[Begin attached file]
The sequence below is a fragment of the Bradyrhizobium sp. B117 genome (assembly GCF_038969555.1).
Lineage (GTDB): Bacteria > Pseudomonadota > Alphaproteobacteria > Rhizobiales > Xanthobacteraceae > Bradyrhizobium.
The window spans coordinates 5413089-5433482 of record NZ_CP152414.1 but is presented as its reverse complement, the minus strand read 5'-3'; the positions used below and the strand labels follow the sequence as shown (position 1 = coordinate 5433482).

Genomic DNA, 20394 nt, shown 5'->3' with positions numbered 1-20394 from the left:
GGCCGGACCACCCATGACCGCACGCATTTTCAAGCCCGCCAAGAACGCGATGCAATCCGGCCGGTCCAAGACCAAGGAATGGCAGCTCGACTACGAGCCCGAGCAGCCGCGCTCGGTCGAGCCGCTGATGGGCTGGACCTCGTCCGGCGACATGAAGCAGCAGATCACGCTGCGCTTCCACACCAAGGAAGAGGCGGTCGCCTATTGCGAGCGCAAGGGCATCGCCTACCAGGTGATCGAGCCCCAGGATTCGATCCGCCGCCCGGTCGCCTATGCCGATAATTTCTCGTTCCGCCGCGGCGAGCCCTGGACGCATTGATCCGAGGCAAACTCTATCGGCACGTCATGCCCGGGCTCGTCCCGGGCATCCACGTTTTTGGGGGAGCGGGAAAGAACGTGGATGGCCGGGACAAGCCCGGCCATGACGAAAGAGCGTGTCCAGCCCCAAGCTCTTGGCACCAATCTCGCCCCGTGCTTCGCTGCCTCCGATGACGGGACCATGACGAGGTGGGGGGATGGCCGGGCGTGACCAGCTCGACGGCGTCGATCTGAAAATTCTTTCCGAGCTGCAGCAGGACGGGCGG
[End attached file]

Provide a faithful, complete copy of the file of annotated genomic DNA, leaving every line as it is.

The sequence below is a fragment of the Bradyrhizobium sp. B117 genome (assembly GCF_038969555.1).
Lineage (GTDB): Bacteria > Pseudomonadota > Alphaproteobacteria > Rhizobiales > Xanthobacteraceae > Bradyrhizobium.
The window spans coordinates 5413089-5433482 of record NZ_CP152414.1 but is presented as its reverse complement, the minus strand read 5'-3'; the positions used below and the strand labels follow the sequence as shown (position 1 = coordinate 5433482).

Genomic DNA, 20394 nt, shown 5'->3' with positions numbered 1-20394 from the left:
GGCCGGACCACCCATGACCGCACGCATTTTCAAGCCCGCCAAGAACGCGATGCAATCCGGCCGGTCCAAGACCAAGGAATGGCAGCTCGACTACGAGCCCGAGCAGCCGCGCTCGGTCGAGCCGCTGATGGGCTGGACCTCGTCCGGCGACATGAAGCAGCAGATCACGCTGCGCTTCCACACCAAGGAAGAGGCGGTCGCCTATTGCGAGCGCAAGGGCATCGCCTACCAGGTGATCGAGCCCCAGGATTCGATCCGCCGCCCGGTCGCCTATGCCGATAATTTCTCGTTCCGCCGCGGCGAGCCCTGGACGCATTGATCCGAGGCAAACTCTATCGGCACGTCATGCCCGGGCTCGTCCCGGGCATCCACGTTTTTGGGGGAGCGGGAAAGAACGTGGATGGCCGGGACAAGCCCGGCCATGACGAAAGAGCGTGTCCAGCCCCAAGCTCTTGGCACCAATCTCGCCCCGTGCTTCGCTGCCTCCGATGACGGGACCATGACGAGGTGGGGGGATGGCCGGGCGTGACCAGCTCGACGGCGTCGATCTGAAAATTCTTTCCGAGCTGCAGCAGGACGGGCGG